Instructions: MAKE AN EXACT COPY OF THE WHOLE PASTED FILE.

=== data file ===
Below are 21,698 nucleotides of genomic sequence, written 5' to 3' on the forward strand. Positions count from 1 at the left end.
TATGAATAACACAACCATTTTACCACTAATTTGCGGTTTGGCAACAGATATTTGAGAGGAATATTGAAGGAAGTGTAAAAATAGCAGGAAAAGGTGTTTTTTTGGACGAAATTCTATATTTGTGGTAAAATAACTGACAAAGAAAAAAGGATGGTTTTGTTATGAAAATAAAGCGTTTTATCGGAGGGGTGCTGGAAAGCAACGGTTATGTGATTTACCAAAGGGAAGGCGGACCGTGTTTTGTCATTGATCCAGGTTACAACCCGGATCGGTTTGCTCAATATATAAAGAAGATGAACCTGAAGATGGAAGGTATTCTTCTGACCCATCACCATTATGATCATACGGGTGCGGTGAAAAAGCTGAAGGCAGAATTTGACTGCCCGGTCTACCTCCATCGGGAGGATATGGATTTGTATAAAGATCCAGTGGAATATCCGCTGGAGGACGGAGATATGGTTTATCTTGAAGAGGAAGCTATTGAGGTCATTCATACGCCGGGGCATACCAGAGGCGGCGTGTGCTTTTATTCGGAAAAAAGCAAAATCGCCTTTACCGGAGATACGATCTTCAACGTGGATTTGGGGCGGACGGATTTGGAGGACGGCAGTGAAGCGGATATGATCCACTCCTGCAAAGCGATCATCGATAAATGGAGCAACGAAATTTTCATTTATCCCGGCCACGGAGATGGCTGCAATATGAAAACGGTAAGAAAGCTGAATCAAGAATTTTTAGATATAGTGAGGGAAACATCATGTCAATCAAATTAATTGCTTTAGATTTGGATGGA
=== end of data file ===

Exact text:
Below are 21,698 nucleotides of genomic sequence, written 5' to 3' on the forward strand. Positions count from 1 at the left end.
TATGAATAACACAACCATTTTACCACTAATTTGCGGTTTGGCAACAGATATTTGAGAGGAATATTGAAGGAAGTGTAAAAATAGCAGGAAAAGGTGTTTTTTTGGACGAAATTCTATATTTGTGGTAAAATAACTGACAAAGAAAAAAGGATGGTTTTGTTATGAAAATAAAGCGTTTTATCGGAGGGGTGCTGGAAAGCAACGGTTATGTGATTTACCAAAGGGAAGGCGGACCGTGTTTTGTCATTGATCCAGGTTACAACCCGGATCGGTTTGCTCAATATATAAAGAAGATGAACCTGAAGATGGAAGGTATTCTTCTGACCCATCACCATTATGATCATACGGGTGCGGTGAAAAAGCTGAAGGCAGAATTTGACTGCCCGGTCTACCTCCATCGGGAGGATATGGATTTGTATAAAGATCCAGTGGAATATCCGCTGGAGGACGGAGATATGGTTTATCTTGAAGAGGAAGCTATTGAGGTCATTCATACGCCGGGGCATACCAGAGGCGGCGTGTGCTTTTATTCGGAAAAAAGCAAAATCGCCTTTACCGGAGATACGATCTTCAACGTGGATTTGGGGCGGACGGATTTGGAGGACGGCAGTGAAGCGGATATGATCCACTCCTGCAAAGCGATCATCGATAAATGGAGCAACGAAATTTTCATTTATCCCGGCCACGGAGATGGCTGCAATATGAAAACGGTAAGAAAGCTGAATCAAGAATTTTTAGATATAGTGAGGGAAACATCATGTCAATCAAATTAATTGCTTTAGATTTGGATGGA